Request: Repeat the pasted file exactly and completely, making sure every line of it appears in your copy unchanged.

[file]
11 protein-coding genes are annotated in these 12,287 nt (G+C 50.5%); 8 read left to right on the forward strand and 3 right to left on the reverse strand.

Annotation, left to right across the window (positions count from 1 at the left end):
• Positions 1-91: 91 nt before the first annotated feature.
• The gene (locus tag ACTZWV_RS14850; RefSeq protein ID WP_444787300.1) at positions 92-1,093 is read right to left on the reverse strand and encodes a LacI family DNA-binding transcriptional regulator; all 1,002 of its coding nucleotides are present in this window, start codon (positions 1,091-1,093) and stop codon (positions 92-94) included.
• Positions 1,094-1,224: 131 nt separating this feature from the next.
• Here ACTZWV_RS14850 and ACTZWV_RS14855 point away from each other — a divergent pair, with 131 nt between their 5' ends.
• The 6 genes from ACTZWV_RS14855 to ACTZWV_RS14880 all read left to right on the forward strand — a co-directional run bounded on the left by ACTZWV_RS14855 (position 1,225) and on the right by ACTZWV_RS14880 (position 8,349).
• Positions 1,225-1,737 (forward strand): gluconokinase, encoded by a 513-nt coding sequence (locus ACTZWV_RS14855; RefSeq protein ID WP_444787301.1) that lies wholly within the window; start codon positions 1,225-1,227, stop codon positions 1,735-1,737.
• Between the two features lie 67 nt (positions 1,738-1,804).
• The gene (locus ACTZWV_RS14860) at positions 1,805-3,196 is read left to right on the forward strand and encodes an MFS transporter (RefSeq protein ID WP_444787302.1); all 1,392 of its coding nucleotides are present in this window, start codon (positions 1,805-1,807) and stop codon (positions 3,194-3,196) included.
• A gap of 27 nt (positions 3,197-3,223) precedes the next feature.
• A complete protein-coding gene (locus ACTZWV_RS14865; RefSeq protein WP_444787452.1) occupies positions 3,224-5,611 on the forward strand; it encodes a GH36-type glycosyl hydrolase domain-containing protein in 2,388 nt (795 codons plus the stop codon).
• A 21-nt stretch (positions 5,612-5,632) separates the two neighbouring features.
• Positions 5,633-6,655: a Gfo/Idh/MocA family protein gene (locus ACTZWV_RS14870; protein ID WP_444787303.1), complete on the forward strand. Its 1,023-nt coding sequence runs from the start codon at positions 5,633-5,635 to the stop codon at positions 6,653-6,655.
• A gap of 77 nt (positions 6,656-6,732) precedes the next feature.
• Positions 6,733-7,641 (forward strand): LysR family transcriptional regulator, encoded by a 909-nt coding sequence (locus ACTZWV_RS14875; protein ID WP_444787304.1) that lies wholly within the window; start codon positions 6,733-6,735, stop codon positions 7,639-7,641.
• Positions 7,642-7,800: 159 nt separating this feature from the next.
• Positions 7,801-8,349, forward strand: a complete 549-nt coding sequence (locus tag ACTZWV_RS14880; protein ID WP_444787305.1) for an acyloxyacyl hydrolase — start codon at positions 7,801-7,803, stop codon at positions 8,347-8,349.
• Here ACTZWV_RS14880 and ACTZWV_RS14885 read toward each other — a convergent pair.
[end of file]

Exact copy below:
11 protein-coding genes are annotated in these 12,287 nt (G+C 50.5%); 8 read left to right on the forward strand and 3 right to left on the reverse strand.

Annotation, left to right across the window (positions count from 1 at the left end):
• Positions 1-91: 91 nt before the first annotated feature.
• The gene (locus tag ACTZWV_RS14850; RefSeq protein ID WP_444787300.1) at positions 92-1,093 is read right to left on the reverse strand and encodes a LacI family DNA-binding transcriptional regulator; all 1,002 of its coding nucleotides are present in this window, start codon (positions 1,091-1,093) and stop codon (positions 92-94) included.
• Positions 1,094-1,224: 131 nt separating this feature from the next.
• Here ACTZWV_RS14850 and ACTZWV_RS14855 point away from each other — a divergent pair, with 131 nt between their 5' ends.
• The 6 genes from ACTZWV_RS14855 to ACTZWV_RS14880 all read left to right on the forward strand — a co-directional run bounded on the left by ACTZWV_RS14855 (position 1,225) and on the right by ACTZWV_RS14880 (position 8,349).
• Positions 1,225-1,737 (forward strand): gluconokinase, encoded by a 513-nt coding sequence (locus ACTZWV_RS14855; RefSeq protein ID WP_444787301.1) that lies wholly within the window; start codon positions 1,225-1,227, stop codon positions 1,735-1,737.
• Between the two features lie 67 nt (positions 1,738-1,804).
• The gene (locus ACTZWV_RS14860) at positions 1,805-3,196 is read left to right on the forward strand and encodes an MFS transporter (RefSeq protein ID WP_444787302.1); all 1,392 of its coding nucleotides are present in this window, start codon (positions 1,805-1,807) and stop codon (positions 3,194-3,196) included.
• A gap of 27 nt (positions 3,197-3,223) precedes the next feature.
• A complete protein-coding gene (locus ACTZWV_RS14865; RefSeq protein WP_444787452.1) occupies positions 3,224-5,611 on the forward strand; it encodes a GH36-type glycosyl hydrolase domain-containing protein in 2,388 nt (795 codons plus the stop codon).
• A 21-nt stretch (positions 5,612-5,632) separates the two neighbouring features.
• Positions 5,633-6,655: a Gfo/Idh/MocA family protein gene (locus ACTZWV_RS14870; protein ID WP_444787303.1), complete on the forward strand. Its 1,023-nt coding sequence runs from the start codon at positions 5,633-5,635 to the stop codon at positions 6,653-6,655.
• A gap of 77 nt (positions 6,656-6,732) precedes the next feature.
• Positions 6,733-7,641 (forward strand): LysR family transcriptional regulator, encoded by a 909-nt coding sequence (locus ACTZWV_RS14875; protein ID WP_444787304.1) that lies wholly within the window; start codon positions 6,733-6,735, stop codon positions 7,639-7,641.
• Positions 7,642-7,800: 159 nt separating this feature from the next.
• Positions 7,801-8,349, forward strand: a complete 549-nt coding sequence (locus tag ACTZWV_RS14880; protein ID WP_444787305.1) for an acyloxyacyl hydrolase — start codon at positions 7,801-7,803, stop codon at positions 8,347-8,349.
• Here ACTZWV_RS14880 and ACTZWV_RS14885 read toward each other — a convergent pair.